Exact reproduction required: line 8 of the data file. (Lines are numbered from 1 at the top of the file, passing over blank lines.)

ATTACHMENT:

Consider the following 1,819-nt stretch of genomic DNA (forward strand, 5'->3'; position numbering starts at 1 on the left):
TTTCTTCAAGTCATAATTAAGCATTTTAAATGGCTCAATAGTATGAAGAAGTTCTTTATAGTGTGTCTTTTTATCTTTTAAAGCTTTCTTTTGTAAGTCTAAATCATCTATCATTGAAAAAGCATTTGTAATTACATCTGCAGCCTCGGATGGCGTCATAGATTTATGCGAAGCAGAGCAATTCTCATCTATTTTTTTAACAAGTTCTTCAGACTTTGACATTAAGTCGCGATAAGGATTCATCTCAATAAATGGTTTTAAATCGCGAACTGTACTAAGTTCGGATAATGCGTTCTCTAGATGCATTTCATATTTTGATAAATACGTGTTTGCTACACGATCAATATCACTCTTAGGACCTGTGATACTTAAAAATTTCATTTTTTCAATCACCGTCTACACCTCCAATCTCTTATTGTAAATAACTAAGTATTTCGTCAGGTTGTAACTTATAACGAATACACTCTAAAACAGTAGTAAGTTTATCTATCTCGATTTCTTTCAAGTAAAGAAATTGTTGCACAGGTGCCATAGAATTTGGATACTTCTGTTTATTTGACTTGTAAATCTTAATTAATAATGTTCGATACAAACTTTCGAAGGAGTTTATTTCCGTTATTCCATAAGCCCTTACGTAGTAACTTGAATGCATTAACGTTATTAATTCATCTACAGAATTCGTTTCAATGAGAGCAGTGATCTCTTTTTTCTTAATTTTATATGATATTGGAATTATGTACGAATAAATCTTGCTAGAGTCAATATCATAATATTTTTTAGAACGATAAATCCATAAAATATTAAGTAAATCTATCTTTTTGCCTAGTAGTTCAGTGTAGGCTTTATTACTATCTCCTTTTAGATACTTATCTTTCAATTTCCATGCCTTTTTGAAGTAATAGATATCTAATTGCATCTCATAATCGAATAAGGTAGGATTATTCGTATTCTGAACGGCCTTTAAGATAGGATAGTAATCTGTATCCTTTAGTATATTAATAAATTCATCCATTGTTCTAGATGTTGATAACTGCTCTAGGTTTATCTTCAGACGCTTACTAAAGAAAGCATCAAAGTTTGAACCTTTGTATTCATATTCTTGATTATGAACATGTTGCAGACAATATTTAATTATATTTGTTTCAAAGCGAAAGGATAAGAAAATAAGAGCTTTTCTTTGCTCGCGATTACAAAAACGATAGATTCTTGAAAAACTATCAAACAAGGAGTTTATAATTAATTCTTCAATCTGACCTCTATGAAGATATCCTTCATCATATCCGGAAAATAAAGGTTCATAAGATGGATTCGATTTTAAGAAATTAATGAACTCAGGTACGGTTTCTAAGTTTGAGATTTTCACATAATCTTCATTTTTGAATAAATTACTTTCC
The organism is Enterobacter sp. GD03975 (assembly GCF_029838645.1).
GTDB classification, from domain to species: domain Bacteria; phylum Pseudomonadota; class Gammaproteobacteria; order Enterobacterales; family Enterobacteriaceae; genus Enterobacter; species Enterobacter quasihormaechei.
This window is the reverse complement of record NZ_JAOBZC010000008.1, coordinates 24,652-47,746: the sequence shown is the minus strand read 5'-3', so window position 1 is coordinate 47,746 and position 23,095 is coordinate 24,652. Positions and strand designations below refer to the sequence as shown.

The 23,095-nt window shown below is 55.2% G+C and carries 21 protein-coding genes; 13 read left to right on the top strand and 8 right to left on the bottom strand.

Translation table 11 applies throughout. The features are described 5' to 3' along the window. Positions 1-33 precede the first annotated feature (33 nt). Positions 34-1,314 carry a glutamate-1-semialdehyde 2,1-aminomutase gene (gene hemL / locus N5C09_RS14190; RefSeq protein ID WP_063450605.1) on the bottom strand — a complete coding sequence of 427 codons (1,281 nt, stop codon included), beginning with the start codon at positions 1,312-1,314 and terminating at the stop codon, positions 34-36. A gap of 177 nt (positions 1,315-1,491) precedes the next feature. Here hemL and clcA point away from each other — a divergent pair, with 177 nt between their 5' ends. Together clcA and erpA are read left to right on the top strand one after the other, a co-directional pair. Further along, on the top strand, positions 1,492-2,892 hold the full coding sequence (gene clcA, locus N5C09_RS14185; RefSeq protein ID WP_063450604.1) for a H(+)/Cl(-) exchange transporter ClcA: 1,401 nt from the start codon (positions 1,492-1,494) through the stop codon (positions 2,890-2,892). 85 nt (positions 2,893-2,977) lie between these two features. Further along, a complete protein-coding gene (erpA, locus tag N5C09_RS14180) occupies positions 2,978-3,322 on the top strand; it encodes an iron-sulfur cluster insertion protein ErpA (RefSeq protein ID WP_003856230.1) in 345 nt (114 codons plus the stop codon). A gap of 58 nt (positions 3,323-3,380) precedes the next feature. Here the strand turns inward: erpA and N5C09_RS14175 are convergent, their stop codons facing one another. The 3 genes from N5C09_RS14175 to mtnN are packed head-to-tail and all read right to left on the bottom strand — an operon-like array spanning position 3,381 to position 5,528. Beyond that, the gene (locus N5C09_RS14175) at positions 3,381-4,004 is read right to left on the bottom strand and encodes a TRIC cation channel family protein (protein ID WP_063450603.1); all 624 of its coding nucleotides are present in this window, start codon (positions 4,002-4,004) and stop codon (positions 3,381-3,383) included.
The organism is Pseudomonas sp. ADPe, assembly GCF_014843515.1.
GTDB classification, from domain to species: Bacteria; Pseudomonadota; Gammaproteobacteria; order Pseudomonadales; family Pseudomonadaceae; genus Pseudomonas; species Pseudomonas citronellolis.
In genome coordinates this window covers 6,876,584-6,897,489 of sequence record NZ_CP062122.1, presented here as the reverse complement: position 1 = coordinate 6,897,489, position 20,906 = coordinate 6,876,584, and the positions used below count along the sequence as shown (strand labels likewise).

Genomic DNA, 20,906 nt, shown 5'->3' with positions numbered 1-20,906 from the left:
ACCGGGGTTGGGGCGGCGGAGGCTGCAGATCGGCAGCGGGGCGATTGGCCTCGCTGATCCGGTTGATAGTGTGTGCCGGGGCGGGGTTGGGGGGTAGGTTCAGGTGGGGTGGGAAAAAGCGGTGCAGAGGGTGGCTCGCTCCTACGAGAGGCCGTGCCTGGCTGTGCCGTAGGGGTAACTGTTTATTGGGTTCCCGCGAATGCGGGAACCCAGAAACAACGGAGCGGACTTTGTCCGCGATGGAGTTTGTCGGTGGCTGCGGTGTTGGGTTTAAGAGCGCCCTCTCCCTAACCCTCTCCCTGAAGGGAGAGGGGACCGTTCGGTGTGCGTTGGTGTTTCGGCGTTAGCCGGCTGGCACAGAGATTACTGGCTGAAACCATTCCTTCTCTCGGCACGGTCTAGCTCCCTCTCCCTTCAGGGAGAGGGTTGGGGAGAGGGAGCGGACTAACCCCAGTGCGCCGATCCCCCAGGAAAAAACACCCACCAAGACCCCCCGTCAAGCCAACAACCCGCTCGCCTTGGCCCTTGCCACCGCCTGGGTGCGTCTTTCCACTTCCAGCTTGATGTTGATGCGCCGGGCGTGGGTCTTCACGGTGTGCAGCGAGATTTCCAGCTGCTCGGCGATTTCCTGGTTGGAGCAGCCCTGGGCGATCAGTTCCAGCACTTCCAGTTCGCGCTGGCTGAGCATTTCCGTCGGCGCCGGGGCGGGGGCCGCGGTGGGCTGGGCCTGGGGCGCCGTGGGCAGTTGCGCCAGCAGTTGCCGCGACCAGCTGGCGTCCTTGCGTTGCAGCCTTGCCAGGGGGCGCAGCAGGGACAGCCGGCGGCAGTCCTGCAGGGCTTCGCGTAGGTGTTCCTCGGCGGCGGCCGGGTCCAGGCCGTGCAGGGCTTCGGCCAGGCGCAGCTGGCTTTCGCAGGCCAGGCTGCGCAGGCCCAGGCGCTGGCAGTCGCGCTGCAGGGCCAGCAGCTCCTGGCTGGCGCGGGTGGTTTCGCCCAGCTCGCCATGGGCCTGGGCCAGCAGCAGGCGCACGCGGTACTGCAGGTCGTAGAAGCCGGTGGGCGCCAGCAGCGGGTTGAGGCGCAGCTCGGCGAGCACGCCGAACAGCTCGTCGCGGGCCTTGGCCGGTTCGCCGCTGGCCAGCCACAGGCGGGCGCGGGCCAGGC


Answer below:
The organism is Pseudomonas sp. ADPe, assembly GCF_014843515.1.